In an effort to increase the effectiveness of available protection for mobile devices, Professor Heather Crawford, Ph.D., of the Harris Institute for Assured Information (HIAI) and her research assistant Ebad Ahmadzadeh, Ph.D. candidate, conducted an experiment to address the current security shortcomings. Their research looks specifically at keystroke dynamics, the idea that the pattern with which you type on a particular keyboard can be used to identify you, and its role in password strengthening as it relates to mobile device authentication on the go. Last week, Crawford presented their findings at the Symposium On Useable Privacy and Security (SOUPS), one of the premiere conferences in the field of human factors and useable privacy and security.
Crawford and Ahmadzadeh’s method is unique because it combines two layers of identification. Keystroke dynamics, one of the layers, can help to add a level of security but doesn’t provide the needed accuracy when the typist and keyboard itself are on the go. That is where the other layer comes in; the gyroscope data of the movement of the smartphone that lets us know whether the user is seated, standing, or walking. The method that Crawford and Ahmadzadeh suggest is a two-step approach. Step one uses the movement data from the phone’s gyroscope to classify the user in one of three categories: seated, standing, or walking. Next, the keystroke dynamics for the determined category, based off previously built models, are used to identify the user. The combination of keystroke data and gyroscope data brought the user identification accuracy up to 98%, from a previous 52% without the gyroscope information.
“Private isn’t what people define it as. Private doesn’t mean ‘I don’t want someone to know about it.’ It means, ‘I want to have control over who I share it with’,” said Crawford.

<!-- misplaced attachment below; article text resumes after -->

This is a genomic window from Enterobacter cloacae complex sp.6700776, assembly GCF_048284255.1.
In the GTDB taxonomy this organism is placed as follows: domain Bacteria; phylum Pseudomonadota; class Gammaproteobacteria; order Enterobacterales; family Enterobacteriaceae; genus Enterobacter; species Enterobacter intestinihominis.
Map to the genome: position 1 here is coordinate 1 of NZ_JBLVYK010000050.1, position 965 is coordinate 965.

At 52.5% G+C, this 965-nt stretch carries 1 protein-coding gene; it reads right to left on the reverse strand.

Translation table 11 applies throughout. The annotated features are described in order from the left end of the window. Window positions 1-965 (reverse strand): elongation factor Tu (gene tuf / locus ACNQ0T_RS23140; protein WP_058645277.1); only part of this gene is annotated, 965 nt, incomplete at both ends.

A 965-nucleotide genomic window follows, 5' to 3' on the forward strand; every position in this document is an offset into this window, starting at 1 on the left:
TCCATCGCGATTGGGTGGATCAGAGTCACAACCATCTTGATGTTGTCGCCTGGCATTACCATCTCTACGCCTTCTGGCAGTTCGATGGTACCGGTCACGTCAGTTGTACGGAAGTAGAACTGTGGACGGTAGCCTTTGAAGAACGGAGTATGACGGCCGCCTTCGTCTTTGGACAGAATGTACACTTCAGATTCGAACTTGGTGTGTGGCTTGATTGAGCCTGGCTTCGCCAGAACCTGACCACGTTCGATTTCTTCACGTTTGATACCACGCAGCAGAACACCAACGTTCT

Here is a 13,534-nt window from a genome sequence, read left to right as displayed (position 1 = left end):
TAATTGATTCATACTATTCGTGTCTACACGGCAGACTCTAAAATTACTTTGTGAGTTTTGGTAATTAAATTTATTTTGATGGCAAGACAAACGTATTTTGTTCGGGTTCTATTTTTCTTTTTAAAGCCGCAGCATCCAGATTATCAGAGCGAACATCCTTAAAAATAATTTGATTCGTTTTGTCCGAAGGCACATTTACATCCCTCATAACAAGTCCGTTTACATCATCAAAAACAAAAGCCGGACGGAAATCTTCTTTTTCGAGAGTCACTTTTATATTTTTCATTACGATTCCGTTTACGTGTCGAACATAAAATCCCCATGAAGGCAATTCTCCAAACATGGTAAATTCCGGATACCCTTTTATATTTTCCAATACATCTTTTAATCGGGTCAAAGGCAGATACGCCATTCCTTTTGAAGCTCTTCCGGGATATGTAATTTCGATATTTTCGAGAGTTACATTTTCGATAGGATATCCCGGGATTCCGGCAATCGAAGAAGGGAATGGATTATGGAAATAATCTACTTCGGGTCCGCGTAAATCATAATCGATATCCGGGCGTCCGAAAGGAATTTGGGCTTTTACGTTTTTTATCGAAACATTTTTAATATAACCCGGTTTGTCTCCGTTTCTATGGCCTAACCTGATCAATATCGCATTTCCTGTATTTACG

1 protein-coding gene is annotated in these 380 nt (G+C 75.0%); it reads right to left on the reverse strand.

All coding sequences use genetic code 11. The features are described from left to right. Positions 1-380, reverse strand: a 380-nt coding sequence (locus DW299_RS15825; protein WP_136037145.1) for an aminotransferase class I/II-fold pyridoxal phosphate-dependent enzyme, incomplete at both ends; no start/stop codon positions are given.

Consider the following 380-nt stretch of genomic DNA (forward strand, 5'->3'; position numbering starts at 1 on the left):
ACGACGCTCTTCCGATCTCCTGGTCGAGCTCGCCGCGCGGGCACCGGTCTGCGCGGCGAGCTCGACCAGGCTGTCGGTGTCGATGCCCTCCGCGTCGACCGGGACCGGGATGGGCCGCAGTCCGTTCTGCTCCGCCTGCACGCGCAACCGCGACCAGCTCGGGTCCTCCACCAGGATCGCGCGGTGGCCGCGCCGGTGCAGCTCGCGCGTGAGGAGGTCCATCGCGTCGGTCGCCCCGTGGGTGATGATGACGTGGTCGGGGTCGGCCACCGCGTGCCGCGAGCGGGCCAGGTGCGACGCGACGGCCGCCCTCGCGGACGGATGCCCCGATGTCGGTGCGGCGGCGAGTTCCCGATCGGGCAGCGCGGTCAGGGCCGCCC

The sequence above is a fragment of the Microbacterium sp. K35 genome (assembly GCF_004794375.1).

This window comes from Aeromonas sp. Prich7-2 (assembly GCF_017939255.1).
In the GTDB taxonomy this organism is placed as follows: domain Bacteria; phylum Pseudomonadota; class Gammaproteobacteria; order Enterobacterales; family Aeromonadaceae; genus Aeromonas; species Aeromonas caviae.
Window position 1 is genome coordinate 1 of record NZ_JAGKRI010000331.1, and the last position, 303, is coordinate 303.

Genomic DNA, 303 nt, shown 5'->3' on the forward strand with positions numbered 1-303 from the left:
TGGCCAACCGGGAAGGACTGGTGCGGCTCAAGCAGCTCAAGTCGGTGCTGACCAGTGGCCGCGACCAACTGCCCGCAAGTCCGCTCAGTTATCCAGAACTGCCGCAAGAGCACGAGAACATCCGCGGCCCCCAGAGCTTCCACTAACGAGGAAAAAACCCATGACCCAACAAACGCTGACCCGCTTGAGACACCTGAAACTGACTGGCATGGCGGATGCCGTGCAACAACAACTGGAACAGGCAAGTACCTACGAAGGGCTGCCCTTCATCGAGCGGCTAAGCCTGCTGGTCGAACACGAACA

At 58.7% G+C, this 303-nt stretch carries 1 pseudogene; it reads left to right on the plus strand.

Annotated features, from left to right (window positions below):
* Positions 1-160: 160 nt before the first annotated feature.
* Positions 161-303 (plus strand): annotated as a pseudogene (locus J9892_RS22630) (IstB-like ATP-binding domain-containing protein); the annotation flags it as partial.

— Elissa Redmiles (@eredmil1) July 13, 2017
When we think about mobile devices, like smartphones, we are thinking of devices designed to be easily used while we are in motion. These devices come with us everywhere, regardless of whether we feel we are going to need them. But there is a lot of information on our smartphones that we wish to keep private; from banking info and website passwords, to text messages and pictures. Because these devices essentially hold our entire lives on them, it is a wonder that the current available security features are not effectively providing protection. Most mobile devices, by design, inspire a bursty use pattern: we pick them up, authenticate by entering a password, use them for a few seconds, and then put them away again only to repeat the cycle a few minutes later. Because this repetitive pattern is annoying and frustrating, many people have resorted to simply disabling their phone’s security features in the name of convenience.
“We have this device that stores all this data. It’s highly portable, meaning it’s highly prone to being lost or stolen, and yet we don’t protect it,” said Crawford. “It blows my mind that people take the pain of having to enter in a PIN or a password away at the risk of their information.”
When these security measures are removed, all of this important information is vulnerable; especially when a device is lost or stolen. Of the millions of smartphones that are lost every year, we can assume a sizable percentage of those phones are not password protected. This research effort, entitled “Authentication on the Go: Assessing the Effect of Movement on Mobile Device Keystroke Dynamics”, aimed to incorporate keystroke dynamics and movement data into the normal password authentication technique in order to provide an authentication method that would not only be more secure but also more convenient.
If this method from their research can be ubiquitously incorporated into mobile device authentication, it will provide a more effective and more convenient way for users to keep their devices secure. Making it through a rigorous selection process, this research was accepted for publication by SOUPS, which had a 28% acceptance rate for papers at its 2016 conference. Born 13 years ago at Carnegie Melon University, SOUPS recently came under the umbrella of USENIX, the advanced computing systems association.